Why is print on packaging and labels getting smaller? I used to be able to read them. Now, I can’t.
I no longer can make out whether there’s too much salt or artificial flavourings in the items on the store shelf — and I don’t think the good folks in the supermarket would want me opening up bottles and sticking my finger in them to see if there’s the right amount of salt.
But it’s not just packaging that’s small nowadays.
Here’s the funny thing too — it’s taking my eyes a lot longer to focus on my mobile phone. Thankfully, I can set my preferences from small to medium type when I scroll through my emails. And the view setting on my laptop has been adjusted as well
I find that the people who produce newspapers now are making the print smaller, harder to read, harder to define.
The lines seem to run together and it’s much harder to make out what journalists or editors are saying now that they’ve gradually managed to reduce the size of print.
Most of the news is likely bad, so maybe the editors have made print smaller and less defined so that they won’t upset people like me who like to read newspapers.
Here’s the funny thing too — it’s taking my eyes a lot longer to focus on my mobile phone. Thankfully, I can set my preferences from small to medium type when I scroll through my emails. And the view setting on my laptop has been adjusted as well.
I am able to exercise my arms now moving papers and books in and out, towards and away from my reading glasses until it all comes into focus.
“They’re not making the type smaller,” my daughter tells me. “You work in newspapers. You know that. It’s your eyesight.”
Nope, couldn’t possibly be. I have been wearing reading glasses for the past four years and they seem to be mostly working fine — as long as I adjust my arm to get everything just right.
“You need new glasses,” the daughter says.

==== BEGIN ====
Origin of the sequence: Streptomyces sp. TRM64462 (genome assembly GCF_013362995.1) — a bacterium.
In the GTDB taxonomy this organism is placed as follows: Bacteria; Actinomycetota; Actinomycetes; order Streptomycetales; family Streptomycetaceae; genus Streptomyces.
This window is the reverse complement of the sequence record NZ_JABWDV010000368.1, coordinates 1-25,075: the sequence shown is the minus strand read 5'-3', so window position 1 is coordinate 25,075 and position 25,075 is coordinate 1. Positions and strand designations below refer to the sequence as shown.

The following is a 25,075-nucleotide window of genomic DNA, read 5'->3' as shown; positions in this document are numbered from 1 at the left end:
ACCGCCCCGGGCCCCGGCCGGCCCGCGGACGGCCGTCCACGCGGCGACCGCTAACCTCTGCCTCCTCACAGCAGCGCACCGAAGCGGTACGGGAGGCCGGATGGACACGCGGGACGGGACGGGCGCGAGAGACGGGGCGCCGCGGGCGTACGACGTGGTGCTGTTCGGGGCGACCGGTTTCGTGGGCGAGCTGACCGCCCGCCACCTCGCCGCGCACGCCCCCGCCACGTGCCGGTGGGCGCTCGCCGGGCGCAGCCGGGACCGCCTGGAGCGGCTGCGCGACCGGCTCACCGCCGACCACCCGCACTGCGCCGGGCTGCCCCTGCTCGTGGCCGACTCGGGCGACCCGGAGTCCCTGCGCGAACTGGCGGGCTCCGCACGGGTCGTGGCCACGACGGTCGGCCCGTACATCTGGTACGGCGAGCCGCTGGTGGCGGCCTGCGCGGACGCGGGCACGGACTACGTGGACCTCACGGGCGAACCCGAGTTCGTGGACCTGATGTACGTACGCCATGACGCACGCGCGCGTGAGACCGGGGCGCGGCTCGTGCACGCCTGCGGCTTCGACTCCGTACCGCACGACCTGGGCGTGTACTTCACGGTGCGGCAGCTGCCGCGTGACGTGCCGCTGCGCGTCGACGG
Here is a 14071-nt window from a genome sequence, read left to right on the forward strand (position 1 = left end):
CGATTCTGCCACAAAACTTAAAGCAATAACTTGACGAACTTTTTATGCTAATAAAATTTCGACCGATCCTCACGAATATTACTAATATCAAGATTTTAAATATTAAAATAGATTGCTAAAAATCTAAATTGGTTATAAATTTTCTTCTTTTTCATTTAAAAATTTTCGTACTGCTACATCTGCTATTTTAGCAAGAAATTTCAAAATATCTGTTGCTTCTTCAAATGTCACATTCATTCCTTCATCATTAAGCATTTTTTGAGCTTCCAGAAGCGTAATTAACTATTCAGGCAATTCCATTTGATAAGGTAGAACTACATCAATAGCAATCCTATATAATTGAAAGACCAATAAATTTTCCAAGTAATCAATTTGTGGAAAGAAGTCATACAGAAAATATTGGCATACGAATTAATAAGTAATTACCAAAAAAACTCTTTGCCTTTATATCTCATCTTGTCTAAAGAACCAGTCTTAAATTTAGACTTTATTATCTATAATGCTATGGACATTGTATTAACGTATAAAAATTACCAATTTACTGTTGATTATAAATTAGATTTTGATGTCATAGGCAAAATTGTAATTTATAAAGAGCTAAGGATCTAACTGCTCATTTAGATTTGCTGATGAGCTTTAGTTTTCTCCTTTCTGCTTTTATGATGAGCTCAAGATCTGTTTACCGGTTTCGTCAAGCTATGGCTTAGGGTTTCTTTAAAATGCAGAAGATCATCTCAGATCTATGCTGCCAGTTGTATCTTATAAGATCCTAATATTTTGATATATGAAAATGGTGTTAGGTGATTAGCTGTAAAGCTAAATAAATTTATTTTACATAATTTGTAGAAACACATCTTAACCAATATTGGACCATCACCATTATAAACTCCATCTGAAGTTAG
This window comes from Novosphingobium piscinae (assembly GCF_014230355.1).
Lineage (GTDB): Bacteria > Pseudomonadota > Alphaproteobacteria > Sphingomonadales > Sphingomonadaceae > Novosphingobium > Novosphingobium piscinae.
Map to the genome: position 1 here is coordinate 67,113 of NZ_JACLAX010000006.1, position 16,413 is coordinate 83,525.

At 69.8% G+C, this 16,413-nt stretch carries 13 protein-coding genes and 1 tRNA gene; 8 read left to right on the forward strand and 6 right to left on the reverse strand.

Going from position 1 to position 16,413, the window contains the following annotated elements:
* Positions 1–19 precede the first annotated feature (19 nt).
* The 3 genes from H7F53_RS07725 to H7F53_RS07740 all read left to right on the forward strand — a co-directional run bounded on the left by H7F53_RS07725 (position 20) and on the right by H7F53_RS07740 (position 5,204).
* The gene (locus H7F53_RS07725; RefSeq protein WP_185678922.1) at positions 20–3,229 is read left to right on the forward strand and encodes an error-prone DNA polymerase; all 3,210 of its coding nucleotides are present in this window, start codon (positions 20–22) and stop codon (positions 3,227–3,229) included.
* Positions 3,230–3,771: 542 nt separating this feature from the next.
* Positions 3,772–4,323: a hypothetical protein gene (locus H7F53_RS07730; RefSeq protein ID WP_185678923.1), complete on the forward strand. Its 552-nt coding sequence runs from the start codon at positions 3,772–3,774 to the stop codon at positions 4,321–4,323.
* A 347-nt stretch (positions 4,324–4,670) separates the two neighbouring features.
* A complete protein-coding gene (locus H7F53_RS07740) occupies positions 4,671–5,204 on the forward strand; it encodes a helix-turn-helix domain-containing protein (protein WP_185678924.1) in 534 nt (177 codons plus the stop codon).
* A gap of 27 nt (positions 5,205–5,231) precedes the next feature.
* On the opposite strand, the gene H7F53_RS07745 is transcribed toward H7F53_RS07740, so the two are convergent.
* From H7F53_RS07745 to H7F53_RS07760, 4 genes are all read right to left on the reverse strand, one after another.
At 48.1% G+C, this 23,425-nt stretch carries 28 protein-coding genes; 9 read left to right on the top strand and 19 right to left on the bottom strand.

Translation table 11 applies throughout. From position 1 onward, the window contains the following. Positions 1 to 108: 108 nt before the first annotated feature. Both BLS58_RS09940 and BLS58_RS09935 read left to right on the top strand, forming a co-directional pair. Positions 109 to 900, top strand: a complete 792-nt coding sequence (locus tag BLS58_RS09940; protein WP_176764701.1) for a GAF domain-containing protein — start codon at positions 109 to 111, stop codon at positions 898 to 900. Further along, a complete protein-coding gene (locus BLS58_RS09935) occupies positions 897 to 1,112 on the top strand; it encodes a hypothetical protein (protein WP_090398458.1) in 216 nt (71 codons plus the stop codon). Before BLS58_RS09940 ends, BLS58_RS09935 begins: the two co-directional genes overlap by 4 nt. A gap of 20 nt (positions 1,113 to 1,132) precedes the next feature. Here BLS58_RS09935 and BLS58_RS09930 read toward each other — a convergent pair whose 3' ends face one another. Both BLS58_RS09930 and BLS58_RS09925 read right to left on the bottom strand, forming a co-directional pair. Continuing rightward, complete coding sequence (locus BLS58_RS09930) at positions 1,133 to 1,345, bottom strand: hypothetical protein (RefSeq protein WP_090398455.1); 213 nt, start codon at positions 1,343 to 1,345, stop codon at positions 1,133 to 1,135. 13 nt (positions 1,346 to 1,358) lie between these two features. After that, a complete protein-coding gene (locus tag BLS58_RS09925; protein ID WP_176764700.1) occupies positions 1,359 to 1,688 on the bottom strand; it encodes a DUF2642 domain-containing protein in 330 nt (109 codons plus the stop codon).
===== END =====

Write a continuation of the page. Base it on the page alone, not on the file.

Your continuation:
Couldn’t possibly need new glasses, I object. I’ve had them for four years, they are branded and have good frames and still fit comfortably on my ears.
“No, not new glasses — a new prescription,” the daughter says.
When I’m driving I can see everything just fine. And I can spot things on the horizon on the sea — there’s nothing wrong with my eyesight.
“Dad,” she says. “You’re short-sighted.”
Me? Short-sighted? When I live in Spain for part of the year, I always make sure I have sun cream on when I go out, the freezer’s mostly full of food and, despite a lot of covidiots panic-buying toilet paper and the like, I’m well stocked up there. I haven’t run out of petrol since 1996.
“It’s your eyes. You’re getting older,” she says. “Everyone’s eyes change when they get older.”
Excuse me, madam, I protest. Honestly, children today — she is 31 you know and thinks she’s an adult — there’s nothing wrong with my eyes. It’s not me. It’s the packagers and printers.
“They’re making packets smaller,” I protest. It’s that they can keep the price up but put less in them.
No, the daughter says, the writing is the same size. No, I protest, the print is smaller so they can save money on ink.
Right now, many eye stores are closed. I can’t get tested. Besides, when I do, I know the test result is rigged. Those sneaky opticians — that eye chart with all of the random letters that gets smaller row by row — those sneaky opticians never let you move it backwards and forwards just like you’d do at home.
I’m telling you, once you step foot in an eye store and once they start testing you under their conditions, you always end up with a pair of glasses. It’s a slippery slope.